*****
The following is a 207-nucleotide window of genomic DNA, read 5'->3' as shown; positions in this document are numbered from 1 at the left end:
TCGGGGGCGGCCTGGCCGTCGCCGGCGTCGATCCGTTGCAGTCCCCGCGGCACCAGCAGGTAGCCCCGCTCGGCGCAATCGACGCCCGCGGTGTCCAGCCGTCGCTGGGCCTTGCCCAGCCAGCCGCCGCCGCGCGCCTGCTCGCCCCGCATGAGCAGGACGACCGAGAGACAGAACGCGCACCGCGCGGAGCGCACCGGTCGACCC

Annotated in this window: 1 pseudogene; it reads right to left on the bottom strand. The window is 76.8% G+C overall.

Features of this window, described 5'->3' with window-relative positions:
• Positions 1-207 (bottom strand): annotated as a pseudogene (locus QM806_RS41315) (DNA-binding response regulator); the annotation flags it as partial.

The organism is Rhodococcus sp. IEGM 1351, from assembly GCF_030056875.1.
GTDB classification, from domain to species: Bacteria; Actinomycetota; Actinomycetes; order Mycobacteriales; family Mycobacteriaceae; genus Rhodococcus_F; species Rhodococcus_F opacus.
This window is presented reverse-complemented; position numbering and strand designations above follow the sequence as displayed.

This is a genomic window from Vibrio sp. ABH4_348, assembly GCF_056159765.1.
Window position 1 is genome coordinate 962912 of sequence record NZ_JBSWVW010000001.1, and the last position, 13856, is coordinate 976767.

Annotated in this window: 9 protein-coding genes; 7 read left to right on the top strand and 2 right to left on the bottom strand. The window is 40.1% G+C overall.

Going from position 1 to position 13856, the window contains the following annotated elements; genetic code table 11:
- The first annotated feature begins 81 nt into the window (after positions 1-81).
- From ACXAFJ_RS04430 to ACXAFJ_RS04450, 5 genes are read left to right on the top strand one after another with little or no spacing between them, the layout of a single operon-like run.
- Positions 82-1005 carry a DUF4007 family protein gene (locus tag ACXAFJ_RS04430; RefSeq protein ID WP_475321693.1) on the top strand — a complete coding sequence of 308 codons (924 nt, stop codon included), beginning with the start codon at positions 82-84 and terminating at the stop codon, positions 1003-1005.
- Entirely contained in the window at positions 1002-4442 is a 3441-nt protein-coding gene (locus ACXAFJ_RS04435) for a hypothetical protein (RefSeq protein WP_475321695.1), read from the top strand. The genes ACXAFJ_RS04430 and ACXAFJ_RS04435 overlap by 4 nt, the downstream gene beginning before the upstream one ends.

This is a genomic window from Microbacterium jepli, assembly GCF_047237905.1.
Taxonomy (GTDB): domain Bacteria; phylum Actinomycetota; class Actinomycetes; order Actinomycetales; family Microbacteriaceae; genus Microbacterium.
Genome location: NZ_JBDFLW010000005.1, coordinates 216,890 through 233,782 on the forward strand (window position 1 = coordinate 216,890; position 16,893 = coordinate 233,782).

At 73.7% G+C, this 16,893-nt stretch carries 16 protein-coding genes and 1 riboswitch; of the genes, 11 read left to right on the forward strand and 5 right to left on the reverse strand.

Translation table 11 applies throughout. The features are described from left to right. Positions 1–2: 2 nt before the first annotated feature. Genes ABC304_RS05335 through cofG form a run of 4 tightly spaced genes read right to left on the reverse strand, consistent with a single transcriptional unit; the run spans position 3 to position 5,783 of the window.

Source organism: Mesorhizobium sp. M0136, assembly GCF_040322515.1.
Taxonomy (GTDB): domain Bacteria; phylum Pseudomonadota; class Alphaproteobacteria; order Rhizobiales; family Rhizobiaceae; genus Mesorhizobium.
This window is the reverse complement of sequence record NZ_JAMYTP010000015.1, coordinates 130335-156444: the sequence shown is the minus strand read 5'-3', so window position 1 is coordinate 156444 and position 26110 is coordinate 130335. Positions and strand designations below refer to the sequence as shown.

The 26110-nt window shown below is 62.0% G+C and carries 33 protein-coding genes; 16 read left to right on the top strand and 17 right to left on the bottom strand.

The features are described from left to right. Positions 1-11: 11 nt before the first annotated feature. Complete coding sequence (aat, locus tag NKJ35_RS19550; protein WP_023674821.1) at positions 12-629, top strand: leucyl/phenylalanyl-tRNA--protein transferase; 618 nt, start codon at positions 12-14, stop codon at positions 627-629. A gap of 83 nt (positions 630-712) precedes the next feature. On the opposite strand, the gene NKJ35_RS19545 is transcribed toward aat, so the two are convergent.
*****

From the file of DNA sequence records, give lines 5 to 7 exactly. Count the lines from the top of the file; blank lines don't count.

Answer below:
• Positions 1-207 (bottom strand): annotated as a pseudogene (locus QM806_RS41315) (DNA-binding response regulator); the annotation flags it as partial.

The organism is Rhodococcus sp. IEGM 1351, from assembly GCF_030056875.1.
GTDB classification, from domain to species: Bacteria; Actinomycetota; Actinomycetes; order Mycobacteriales; family Mycobacteriaceae; genus Rhodococcus_F; species Rhodococcus_F opacus.